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Defining PD Subtypes Based on Patterns of Long-term Outcome

The purpose of our study is to identify Parkinson’s disease subtypes based on how individuals are doing approximately seven to eight years after diagnosis. Some patients have few symptoms at this time, while others may have problems with thinking and memory, balance, mood, motor fluctuations and dyskinesia, parkinsonism (slowness, stiffness, tremor), or autonomic function (blood pressure, urinary, and bowel function). We will analyze two long-term studies (DATATOP - Deprenyl and Tocopherol Antioxidant Therapy of Parkinsonism and CALM-PD - Comparison of the Agonist Pramipexole with Levodopa on Motor Complications of Parkinson’s Disease) and attempt to identify groups of patients with similar patterns of symptoms. We will then analyze characteristics of these patients when they were first diagnosed and treated to determine if we are able to predict their pattern of symptoms seven to eight years after diagnosis.

Early identification of patients who are anticipated to develop particular patterns of symptoms may allow selection of specific therapies that will improve long-term outcome and specific subtypes of patients may be selected for entry into clinical trials designed to evaluate therapies to forestall the development of that pattern of symptoms. In addition, identification of distinct PD subtypes may aid in delineating genetic and environmental causes of PD.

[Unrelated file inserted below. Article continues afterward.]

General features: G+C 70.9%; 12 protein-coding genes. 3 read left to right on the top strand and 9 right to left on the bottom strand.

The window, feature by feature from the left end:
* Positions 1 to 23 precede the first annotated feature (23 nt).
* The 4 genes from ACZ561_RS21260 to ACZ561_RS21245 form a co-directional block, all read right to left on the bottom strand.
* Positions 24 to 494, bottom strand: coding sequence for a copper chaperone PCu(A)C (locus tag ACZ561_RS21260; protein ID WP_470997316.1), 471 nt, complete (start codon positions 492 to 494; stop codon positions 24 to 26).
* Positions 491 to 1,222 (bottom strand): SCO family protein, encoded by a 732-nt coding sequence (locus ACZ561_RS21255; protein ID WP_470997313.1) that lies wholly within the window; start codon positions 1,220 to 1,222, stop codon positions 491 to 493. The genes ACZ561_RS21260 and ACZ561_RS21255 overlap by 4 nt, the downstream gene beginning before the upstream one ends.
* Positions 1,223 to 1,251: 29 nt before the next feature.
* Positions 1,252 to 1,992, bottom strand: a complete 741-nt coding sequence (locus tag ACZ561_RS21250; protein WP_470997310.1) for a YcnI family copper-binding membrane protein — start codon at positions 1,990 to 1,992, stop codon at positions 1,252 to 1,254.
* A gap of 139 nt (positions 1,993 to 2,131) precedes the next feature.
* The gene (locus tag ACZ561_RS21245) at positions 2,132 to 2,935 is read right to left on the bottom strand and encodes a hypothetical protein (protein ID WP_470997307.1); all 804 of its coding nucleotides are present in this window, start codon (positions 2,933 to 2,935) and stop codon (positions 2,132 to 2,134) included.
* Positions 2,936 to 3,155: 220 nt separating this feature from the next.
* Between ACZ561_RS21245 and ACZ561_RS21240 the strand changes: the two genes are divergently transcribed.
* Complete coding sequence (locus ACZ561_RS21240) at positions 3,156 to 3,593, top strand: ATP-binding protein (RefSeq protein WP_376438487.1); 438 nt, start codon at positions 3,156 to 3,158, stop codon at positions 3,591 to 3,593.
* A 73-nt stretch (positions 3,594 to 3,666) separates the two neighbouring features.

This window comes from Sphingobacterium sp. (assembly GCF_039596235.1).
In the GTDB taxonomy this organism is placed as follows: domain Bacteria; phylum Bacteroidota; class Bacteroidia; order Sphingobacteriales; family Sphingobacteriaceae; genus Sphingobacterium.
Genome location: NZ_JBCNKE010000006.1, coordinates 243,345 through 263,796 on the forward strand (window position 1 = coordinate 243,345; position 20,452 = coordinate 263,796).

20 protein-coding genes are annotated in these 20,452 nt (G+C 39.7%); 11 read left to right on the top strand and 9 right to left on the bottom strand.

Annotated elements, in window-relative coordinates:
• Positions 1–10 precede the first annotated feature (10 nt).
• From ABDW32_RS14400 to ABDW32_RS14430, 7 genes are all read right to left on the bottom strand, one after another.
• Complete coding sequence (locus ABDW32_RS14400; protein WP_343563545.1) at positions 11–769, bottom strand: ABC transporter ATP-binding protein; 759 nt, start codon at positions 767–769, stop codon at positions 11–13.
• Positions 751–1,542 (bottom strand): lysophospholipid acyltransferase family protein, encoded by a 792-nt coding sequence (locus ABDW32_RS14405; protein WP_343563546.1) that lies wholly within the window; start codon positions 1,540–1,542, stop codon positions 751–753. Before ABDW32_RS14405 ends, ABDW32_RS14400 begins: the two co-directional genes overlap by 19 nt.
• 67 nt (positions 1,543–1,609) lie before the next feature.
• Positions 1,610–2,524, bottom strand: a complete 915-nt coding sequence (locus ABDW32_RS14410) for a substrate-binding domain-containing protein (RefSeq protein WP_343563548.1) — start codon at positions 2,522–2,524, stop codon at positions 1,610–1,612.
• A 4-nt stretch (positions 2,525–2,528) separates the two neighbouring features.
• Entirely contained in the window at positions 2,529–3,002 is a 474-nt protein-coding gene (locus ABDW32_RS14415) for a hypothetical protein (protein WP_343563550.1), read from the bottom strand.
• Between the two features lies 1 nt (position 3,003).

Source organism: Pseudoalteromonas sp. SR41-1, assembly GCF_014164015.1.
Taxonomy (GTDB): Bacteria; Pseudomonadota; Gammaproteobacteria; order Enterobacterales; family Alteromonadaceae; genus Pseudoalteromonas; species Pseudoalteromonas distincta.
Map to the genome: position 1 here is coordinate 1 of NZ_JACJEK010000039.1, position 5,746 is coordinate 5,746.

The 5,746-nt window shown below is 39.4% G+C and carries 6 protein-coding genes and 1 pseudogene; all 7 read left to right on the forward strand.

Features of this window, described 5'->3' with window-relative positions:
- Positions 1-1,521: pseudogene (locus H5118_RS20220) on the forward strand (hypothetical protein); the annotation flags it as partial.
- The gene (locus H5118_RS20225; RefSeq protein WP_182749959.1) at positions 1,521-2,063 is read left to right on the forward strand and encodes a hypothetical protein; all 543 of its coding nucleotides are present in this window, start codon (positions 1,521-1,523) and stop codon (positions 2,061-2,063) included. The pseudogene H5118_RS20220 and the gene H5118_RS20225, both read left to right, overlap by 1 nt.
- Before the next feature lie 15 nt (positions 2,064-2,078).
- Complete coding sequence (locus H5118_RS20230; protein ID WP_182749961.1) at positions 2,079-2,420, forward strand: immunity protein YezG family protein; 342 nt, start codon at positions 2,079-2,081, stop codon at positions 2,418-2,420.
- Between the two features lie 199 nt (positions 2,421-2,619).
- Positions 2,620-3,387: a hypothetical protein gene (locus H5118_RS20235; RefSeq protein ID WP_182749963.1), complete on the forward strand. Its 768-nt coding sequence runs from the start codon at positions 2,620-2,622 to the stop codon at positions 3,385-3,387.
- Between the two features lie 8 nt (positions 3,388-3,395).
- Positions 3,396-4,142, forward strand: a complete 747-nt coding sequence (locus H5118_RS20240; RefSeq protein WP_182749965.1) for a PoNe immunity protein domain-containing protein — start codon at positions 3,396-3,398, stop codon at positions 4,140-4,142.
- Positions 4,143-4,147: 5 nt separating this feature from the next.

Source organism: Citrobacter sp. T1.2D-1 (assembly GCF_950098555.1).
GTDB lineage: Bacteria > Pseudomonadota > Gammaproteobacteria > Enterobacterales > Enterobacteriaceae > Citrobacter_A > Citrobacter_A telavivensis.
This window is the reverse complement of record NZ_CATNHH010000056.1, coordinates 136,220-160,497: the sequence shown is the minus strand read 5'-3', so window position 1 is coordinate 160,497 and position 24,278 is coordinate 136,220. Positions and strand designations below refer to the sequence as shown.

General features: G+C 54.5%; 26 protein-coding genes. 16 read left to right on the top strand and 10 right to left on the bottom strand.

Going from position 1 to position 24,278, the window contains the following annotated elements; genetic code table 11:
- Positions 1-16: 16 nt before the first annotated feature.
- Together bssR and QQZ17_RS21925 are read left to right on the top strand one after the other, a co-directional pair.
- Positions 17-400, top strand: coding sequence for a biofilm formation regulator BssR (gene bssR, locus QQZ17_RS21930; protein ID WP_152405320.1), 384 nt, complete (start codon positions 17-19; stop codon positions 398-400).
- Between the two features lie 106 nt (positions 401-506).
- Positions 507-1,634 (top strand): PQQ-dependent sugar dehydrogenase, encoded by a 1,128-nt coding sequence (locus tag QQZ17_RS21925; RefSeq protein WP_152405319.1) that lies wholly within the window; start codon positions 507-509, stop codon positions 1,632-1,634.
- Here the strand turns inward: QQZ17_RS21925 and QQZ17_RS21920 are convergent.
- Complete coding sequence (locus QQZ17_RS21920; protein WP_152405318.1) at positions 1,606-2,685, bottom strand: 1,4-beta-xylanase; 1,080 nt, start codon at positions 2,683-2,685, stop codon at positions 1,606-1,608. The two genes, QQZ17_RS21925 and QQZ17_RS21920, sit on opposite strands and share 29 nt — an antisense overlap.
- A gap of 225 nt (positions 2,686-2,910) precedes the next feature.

Final Outcome

Dr. Hauser used the long-term follow-up of the DATATOP and CALM-PD study populations to identify PD subgroups using cluster analysis based on domains of disability (cognitive, balance, motor function) at the last available clinical visit.

Drs. Hauser and McDermott identified specific clusters of patients ranging from a benign group to a malignant group (marked by posture problems and cognitive issues). From these two patient populations, four general patient subgroups were identified. These included a benign group (most common), benign depressed group (only found in DATATOP and not CALM-PD), benign fluctuators, and malignant group (PIGD, cognitive issues, higher UPDRS). Differences in the study populations were probably related to treatment differences (everyone in DATATOP got sinemet, while in CALM-PD it is split between Mirapex and sinemet). Though tremor was not found to be an important predictor of prognosis compared to existence of PIGD symptoms, other factors including bradykinesia, rigidity and bulbar symptoms (symptoms affecting the muscles of the throat, tongue, jaw and face) were found to be associated with cluster membership.


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